Published on January 30th, 2023
These days, preventing children and teenagers from accessing the internet and using social media platforms is challenging. In 2021, The Office of Communications, commonly known as Ofcom in the UK, reported that six in ten children aged between 3 and 17 have profiles on at least one social media app or website. In the findings, Ofcom reported that video-sharing platforms like TikTok and YouTube are the platforms of choice for children.
In another study, virtual private network provider and cybersecurity company ExpressVPN’s report revealed that parents of children between the ages of 4 and 13 shared that bullying and grooming are their main fears regarding having their children on social media.
Below, we look at five of the biggest dangers that social media could harbor for children:
Perhaps the most significant and prevalent danger of social media is cyberbullying. Cyberbullying occurs when children are bullied or harassed online through comments, direct messages, or multimedia means. In their survey, ExpressVPN found that the number one concern parents and children have on social media revolves around cyberbullying or harassment.
While it’s difficult to control what other people do on social media, parents can do a lot to protect their children and prevent them from being too affected by what other people might say about them online.
For starters, parents can help ensure that their children only follow people they know personally and can trust. They can also make it a point to check their children’s accounts and monitor their interactions with other people online.
It’ll also be helpful if parents begin openly discussing the dangers of social media with their children from an early age to foster a sense of trust between them.
2. Online Predators
Social media platforms can provide a breeding ground for online predators who seek to take advantage of kids. Many online predators will pretend to be children themselves or portray themselves as trustworthy adults online to build relationships with children. Afterward, these predators might manipulate the relationship to obtain what they want from the children.
While their intentions are not always the same, some online predators want to exploit children for sexual gratification or to control and manipulate them for other abusive purposes.
This may include engaging in sexually explicit conversations or activities, seeking to establish a relationship based on trust and then exploiting it, or attempting to groom the child for future sexual abuse.
Monitoring your children’s online activities and interactions could help prevent this.
3. Inappropriate Content
Kids can easily access inappropriate content such as violent clips, pornographic videos and images, hate speech, and other harmful material on social media.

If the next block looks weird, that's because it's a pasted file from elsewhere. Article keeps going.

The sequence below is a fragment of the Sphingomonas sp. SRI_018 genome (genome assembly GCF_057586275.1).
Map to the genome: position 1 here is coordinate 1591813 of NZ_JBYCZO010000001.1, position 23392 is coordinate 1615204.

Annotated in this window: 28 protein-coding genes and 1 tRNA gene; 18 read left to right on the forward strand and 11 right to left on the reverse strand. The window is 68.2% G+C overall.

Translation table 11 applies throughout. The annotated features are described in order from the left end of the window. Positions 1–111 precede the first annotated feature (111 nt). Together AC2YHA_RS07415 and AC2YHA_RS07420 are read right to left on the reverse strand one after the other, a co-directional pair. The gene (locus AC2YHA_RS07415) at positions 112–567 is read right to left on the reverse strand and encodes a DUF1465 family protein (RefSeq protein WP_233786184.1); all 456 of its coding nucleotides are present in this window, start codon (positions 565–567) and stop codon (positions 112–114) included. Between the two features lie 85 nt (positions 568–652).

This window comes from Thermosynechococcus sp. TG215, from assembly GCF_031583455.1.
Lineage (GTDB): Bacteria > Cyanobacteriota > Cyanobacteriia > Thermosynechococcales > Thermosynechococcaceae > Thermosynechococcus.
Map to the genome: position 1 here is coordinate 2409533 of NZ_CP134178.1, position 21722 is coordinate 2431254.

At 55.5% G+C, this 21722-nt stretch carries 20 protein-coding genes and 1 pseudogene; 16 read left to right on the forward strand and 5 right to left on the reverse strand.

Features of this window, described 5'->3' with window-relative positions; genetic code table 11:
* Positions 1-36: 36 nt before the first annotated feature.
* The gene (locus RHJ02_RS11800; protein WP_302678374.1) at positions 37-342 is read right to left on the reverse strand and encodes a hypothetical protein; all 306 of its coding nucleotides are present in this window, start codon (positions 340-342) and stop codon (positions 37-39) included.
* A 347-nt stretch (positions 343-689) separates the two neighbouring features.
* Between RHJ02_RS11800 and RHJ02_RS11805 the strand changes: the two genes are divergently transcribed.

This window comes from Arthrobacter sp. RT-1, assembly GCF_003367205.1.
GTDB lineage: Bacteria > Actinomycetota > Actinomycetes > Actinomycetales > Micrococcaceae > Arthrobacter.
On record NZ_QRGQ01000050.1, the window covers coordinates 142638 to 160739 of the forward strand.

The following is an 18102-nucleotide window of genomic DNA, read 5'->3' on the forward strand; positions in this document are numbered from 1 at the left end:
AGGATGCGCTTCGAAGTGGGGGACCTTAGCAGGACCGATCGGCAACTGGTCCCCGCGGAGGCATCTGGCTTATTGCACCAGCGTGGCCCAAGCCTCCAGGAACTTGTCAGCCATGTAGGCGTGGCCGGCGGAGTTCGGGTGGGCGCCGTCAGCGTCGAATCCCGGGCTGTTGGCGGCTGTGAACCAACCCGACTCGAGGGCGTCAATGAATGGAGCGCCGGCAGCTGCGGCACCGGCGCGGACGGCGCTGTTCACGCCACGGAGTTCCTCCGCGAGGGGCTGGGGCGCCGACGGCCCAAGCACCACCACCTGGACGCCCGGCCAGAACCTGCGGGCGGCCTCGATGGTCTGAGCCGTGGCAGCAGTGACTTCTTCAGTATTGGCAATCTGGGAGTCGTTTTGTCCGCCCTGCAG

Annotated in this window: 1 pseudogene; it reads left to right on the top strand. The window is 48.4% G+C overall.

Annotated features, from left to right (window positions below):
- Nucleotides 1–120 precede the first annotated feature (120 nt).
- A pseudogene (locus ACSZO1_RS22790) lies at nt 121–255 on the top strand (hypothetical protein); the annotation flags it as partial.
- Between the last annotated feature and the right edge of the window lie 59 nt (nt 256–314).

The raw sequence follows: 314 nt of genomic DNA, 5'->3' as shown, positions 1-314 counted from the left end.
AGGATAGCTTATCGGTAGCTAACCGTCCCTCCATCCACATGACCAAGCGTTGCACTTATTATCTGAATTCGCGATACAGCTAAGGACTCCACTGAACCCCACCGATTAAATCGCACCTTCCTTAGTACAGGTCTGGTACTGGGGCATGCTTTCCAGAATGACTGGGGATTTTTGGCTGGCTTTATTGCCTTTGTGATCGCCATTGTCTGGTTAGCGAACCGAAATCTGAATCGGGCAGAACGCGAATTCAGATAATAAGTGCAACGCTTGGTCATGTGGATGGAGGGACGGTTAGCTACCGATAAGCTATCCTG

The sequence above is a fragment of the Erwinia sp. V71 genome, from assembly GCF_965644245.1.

Many social media apps and websites have parental controls that filter and block inappropriate websites on your home internet and devices.
Parents can also encourage their children to use safe search engines designed for kids, such as Kiddle or KidzSearch; this prevents them from accidentally stumbling upon inappropriate content.
Kids can become addicted to social media and the instant gratification it provides. This can lead to decreased attention spans, disrupted sleep patterns, and decreased physical activity.
One of the best ways to prevent children from getting addicted to social media is to establish clear guidelines for how much time kids can spend on social media and stick to them. It is also helpful to teach kids to balance their time between social media, schoolwork, and other important activities.
Additionally, explain to your kids the negative impacts of excessive social media use, such as decreased sleep, anxiety, and depression. Parents should also set an excellent example for their kids by reducing the amount of time they spend on social media as well.
5. Privacy Risks
Social media can also pose privacy risks for kids, who may share personal information with strangers or their peers. This information can be used for malicious purposes, such as identity theft or online fraud.
In addition, if children aren’t well-equipped to face cybersecurity threats, they might fall victim to online threats like hacking and having their passwords stolen.
To avoid this, parents should start discussing online safety and cybersecurity with kids at a young age, so they develop good habits as they grow older. When talking to kids about cybersecurity, use language that they can understand and avoid using technical terms that they may not understand. Lastly, tell kids they should keep their personal information private, such as their full name, address, or phone number, with anyone online.
Talking to kids about cybersecurity best practices and being more involved in their life can help keep them safe online and prevent them from becoming victims of cybercrime. By having these discussions, you can help instill good habits that will last a lifetime.
Image Source: unsplash.com
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